25. Sisyphus, I take your point and make another that Harper didn’t mind giving Senator Kirby an important government policy job in Healthcare when he appointed him to the Mental Health Commission. If Harper is in favour of 8 year terms for Senators why does he turn around and create a Mental Health Commission appointing an old school liberal to head it when by Harper’s own reasoning that retired Senator has enjoyed his fair turn in government? Contradictions of this nature by Mr. Harper always leave me thinking that he truly does not understand the administrative side of government. In the maclean’s interview Harper says “I’ve left virtually every single seat in the Senate vacant, to give ourselves the option of putting in some elected senators” but he did appoint Bert Brown in the summer of 2007 and with that partisan appointment of an Albertan he so publicy contradicted his own senate policies. To leave the senate seats of some regions vacant while he appointed an Albertan senator was a political move without honour.

  26. Bert Brown was elected by over a million votes to be Alberta’s “Senator-In-Waiting”. Twice.

  27. Chris, so what? Those elections were in Alberta and Harper’s claim was that he would reform the Federal Senate.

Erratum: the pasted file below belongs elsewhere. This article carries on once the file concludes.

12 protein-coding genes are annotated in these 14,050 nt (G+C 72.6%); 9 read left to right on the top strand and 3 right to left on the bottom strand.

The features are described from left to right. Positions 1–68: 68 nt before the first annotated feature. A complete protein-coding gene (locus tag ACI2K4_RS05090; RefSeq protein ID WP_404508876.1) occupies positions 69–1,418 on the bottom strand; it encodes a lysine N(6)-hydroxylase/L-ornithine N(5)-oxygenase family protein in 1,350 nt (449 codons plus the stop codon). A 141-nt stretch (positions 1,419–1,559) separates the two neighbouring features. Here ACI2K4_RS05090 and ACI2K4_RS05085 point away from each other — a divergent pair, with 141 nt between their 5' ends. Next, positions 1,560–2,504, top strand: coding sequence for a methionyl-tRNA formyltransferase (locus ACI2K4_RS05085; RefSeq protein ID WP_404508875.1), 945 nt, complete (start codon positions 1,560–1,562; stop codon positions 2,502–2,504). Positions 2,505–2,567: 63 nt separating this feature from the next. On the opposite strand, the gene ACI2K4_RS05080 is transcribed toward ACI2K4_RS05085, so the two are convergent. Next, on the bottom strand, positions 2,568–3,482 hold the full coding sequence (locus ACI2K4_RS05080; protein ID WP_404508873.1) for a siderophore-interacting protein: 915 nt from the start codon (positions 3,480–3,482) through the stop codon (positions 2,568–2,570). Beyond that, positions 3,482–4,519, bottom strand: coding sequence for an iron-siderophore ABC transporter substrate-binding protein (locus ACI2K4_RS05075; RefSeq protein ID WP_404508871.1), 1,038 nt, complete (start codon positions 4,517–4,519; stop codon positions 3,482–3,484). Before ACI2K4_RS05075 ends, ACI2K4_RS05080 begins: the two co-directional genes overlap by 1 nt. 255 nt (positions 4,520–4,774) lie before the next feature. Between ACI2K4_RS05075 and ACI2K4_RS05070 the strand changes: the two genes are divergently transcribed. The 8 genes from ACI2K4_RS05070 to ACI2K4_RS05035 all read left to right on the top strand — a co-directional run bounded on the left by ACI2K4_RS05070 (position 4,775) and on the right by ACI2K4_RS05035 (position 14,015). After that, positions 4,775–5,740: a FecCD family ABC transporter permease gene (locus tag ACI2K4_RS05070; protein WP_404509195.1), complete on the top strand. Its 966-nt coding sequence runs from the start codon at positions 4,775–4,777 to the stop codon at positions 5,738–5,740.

28. To save any embarrassment for Karen, could Blog Central quietly make her last comment disappear? We can then give her a chance to read up on the story of Bert Brown and the Senate.
    Thanks.

  29. madeyoulook, I don’t mind explaining further. Consider that at this time Ontario gets 22 seats in the Federal Senate and BC gets 6. Is that fair? I don’t think so. At this time 3 of those BC seats are vacant due to Harper’s negligence to fill them. So BC has 3 seats to Ontario’s 22. How does Harper justify this kind of record? He claims that he was “leaving himself room to put in some elected Senators”. Not good enough! Especially when you consider that he DID appoint an Alberta Senator. Yes, yes, Alberta does Senate elections. Big deal. Harper’s task is to reform the Federal Senate. If he has one province’s agreement that still leaves him a long way to go.

  30. Too late – Karen Krisfalusi has embarrassed herself too many times.